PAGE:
If R from big G to G L V is a representation and X is in little g (this is not necessarily the X in little s l 2 C) we have (R to the nth tensor power) star of X applied to v_1 tensor dot dot dot tensor v_n equals R star X applied to v_1, tensor v_2 tensor dot dot dot tensor v_n, plus v_1 tensor R star X applied to v_2, tensor dot dot dot tensor v_n, plus dot dot dot, plus v_1 tensor dot dot dot tensor R star X applied to v_n In other words, we use the "Leibniz/product rule".
X and Y example
Review
So far we have seen that, given a complex representation R from S U 2 to G L V, we get:

a (real linear) representation R star from little s u 2 to little g l V of the real Lie algebra little s u 2

a (complex linear) representation R star superscript C from little s l 2 C to little g l V of its complexification little s l 2 C equals little s u 2 tensor C.
Define the basis H equals the diagonal matrix 1, 1, X is the 2by2 matrix 0, 1, 0, 0 and Y is the 2by2 matrix 0, 0, 1, 0 of little s u 2. We saw that V splits as a direct sum of weight spaces W_m where W_m is the eigenspace of R star superscript C of H with eigenvalue m and saw that X and Y act on weight spaces as follows:
X takes vectors in W_m to vectors in W_{m+2},
Y takes vectors in W_m to vectors in W_(m minus 2).
We will usually omit the superscript C from R star superscript C and actually, we'll usually omit the R star altogether.
In this video, I want to see how this actually works in practice for the example Sym 2 C 2. But first, we will need to understand how Lie algebras act on symmetric powers and, more generally, tensor products.
Leibniz rule
Recall that R tensor square of g applied to v_1 tensor v_2 equals R of g applied to v_1 tensor R of g applied to v_2. What is the Lie algebra representation corresponding to this? In other words, what is (R tensor squared) star?
For now, we will assume this lemma, work out the example and then justify the lemma.
Example: Sym^{2}(C^{2})
Let V be Sym 2 of C 2. If e_1 and e_2 form a basis for C 2 then e_1 squared (which equals e_1 tensor e_1), e_1 e_2 (which equals e_1 tensor e_2 plus e_2 tensor e_1) and e_2 squared (which equals e_2 tensor e_2) form a basis for Sym 2 C 2. The Lie algebra elements H, X and Y act on e_1 and e_2 as follows:

Since H is diagonal 1, 1, we have H e_1 = e_1, H e_2 equals minus e_2,

Since X equals 0, 1, 0, 0, we have X e_1 = 0, X e_2 = e_1,

Since Y equals 0, 0, 1, 0, we have Y e_1 = e_2, Y e_2 = 0.
Sym 2 H therefore sends e_1 squared equals e_1 tensor e_1 to (H e_1) tensor e_1 plus e_1 tensor (H e_1), which equals 2 e_1 squared by the product rule. Similarly, Sym 2 H of e_1 e_2 equals (H e_1) e_2 plus e_1 (H e_2), which equals e_1 e_2 minus e_1 e_2, which equals 0, and Sym 2 H of e_2 squared equals minus 2 e_2 squared. The weight spaces, that is the eigenspaces of H, are spanned by e_1 squared (weight 2), e_1 e_2 (weight 0) and e_2 squared (weight minus 2).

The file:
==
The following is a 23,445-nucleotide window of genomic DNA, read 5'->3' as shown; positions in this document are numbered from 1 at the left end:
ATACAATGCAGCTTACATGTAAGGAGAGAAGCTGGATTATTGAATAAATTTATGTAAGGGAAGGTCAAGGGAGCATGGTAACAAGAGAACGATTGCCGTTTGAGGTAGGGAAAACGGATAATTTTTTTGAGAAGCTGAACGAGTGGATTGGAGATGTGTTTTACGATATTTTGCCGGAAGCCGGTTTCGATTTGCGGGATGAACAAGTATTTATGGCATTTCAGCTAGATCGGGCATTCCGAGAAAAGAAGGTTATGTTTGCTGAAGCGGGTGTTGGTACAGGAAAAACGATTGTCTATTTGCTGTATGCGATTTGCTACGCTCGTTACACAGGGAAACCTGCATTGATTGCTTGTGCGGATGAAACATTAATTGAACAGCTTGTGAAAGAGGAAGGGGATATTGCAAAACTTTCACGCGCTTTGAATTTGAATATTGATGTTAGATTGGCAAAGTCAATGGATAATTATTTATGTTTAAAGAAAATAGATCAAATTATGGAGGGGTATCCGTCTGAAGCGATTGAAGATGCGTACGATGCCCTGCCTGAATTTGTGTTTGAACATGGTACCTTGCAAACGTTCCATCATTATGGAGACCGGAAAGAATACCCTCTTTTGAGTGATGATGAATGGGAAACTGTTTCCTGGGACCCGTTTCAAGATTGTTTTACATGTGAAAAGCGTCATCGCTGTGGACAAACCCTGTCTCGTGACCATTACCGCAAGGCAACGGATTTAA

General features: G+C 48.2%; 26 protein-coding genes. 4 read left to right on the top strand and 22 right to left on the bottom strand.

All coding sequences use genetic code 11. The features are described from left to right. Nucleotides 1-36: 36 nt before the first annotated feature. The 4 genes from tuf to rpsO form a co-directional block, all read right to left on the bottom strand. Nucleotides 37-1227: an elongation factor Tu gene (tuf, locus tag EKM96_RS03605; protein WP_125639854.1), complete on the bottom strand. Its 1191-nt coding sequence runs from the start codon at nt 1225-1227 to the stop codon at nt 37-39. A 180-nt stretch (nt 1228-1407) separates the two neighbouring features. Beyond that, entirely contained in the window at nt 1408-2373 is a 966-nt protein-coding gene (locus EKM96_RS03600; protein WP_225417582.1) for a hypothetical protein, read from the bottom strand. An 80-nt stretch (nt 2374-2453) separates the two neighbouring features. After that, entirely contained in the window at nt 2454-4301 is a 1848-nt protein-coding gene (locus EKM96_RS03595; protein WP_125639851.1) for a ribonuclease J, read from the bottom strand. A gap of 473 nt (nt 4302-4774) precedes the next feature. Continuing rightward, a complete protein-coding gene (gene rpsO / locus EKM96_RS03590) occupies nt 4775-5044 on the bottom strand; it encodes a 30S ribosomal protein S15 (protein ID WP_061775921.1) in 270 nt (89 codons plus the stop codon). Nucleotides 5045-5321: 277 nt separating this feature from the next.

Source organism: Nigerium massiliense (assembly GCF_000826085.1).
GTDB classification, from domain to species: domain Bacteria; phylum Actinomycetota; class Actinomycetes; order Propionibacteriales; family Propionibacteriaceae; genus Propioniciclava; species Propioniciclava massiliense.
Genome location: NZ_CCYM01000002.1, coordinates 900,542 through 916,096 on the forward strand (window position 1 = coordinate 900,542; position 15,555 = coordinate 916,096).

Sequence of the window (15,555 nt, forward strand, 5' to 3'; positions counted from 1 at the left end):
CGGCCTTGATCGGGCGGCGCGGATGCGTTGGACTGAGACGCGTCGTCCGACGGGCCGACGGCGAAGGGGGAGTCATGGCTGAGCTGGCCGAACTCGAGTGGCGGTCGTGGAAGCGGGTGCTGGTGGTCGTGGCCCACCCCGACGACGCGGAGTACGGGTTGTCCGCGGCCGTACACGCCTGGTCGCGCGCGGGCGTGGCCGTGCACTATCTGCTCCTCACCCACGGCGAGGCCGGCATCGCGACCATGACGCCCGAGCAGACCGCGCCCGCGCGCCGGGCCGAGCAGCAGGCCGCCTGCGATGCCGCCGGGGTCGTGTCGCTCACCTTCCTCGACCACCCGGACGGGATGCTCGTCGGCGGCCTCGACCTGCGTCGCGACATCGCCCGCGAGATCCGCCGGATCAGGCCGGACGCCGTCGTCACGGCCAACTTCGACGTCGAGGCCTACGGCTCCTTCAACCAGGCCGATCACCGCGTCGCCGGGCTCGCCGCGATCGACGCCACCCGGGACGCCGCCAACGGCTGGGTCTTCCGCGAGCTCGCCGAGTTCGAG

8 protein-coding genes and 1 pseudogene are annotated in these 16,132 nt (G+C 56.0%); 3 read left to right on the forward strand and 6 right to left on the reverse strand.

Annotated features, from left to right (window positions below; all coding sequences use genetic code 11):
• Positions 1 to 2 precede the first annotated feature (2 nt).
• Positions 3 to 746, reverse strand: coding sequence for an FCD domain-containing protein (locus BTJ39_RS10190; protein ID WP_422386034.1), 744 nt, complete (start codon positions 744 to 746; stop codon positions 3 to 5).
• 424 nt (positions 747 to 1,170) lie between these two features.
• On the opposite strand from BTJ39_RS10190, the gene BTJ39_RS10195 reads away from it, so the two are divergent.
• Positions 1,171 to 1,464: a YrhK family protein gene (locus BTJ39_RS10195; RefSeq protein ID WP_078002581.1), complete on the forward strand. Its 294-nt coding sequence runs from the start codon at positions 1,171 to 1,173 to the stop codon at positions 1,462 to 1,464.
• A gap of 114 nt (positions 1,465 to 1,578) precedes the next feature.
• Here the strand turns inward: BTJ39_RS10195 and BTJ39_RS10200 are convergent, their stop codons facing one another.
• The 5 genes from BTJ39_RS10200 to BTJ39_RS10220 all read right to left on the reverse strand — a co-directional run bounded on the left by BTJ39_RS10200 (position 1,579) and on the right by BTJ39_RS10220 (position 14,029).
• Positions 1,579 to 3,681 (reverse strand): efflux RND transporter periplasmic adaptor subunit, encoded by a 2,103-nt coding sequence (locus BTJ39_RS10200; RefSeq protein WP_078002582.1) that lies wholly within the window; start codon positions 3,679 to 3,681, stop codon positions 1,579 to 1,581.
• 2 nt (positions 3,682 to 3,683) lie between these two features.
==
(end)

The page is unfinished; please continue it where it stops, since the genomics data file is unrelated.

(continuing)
Let's compute Sym 2 X:
Sym 2 X of e_1 squared equals X e_1 times e_1 plus e_1 times X e_1, which equals 0.
Sym 2 X of e_1 e_2 equals X e_1 times e_2 plus e_1 times X e_2, which equals e_1 squared.
Sym 2 X of e_2 squared equals X e_2 times e_2 plus e_2 times X e_2, which equals 2 e_2 e_2.
Notice that in this last example we used the fact that e_1 e_2 = e_2 e_1 (which holds because it's a symmetric tensor).
In terms of our weight diagram, we can see that Sym 2 X is taking e_2 squared in W_(minus 2) to 2 e_1 e_2 in W_0 (increasing the weight by 2) and e_1 e_2 in W_0 to e_1 squared in W_2 (again, increasing the weight by 2). Finally, it takes e_1 squared in W_2 to 0 in W_4 (necessarily, since W_4 = 0).
It's an exercise to calculate Sym 2 Y.
Proof of lemma
We still need to prove that (R to the nth tensor power) star can be evaluated using the Leibniz rule, as stated in the lemma.
We have R to the nth tensor power of exp t X equals exp of (t (R to the nth tensor power) star X) by our usual formula for Lie algebra representations.
Let's apply both sides to v_1 tensor dot dot dot tensor v_n and expand both sides in powers of t. The righthand side is the identity plus t (R to the nth tensor power) star X plus terms of order t squared) applied to v_1 tensor dot dot dot tensor v_n, which equals v_1 tensor dot dot dot tensor v_n plus t (R to the nth tensor power) star applied to v_1 tensor dot dot dot tensor v_n, plus terms of order t squared. The lefthand side is R of exp t X v_1 tensor dot dot dot tensor R exp t X v_n.
We have R exp t X v_i equals (the identity plus t R star X plus higher order terms) applied to v_i, which equals v_i plus t R star X v_i plus higher order terms, so multiplying out the brackets, the lefthand side becomes: v_1 tensor dot dot dot tensor v_n, plus t times, (R star X v_1) tensor v_2 tensor dot dot dot tensor v_n, plus v_1 tensor R star X v_2 tensor dot dot dot tensor v_n, plus dot dot dot, plus v_1 tensor dot dot dot tensor R star X v_n, plus higher order terms.
By comparing the terms of order t, we get the desired formula for (R to the nth tensor power) star X.
Preclass exercise
Compute the action of \mathrm{Sym}^2(Y) on the basis e_1^2, e_1e_2, e_2^2.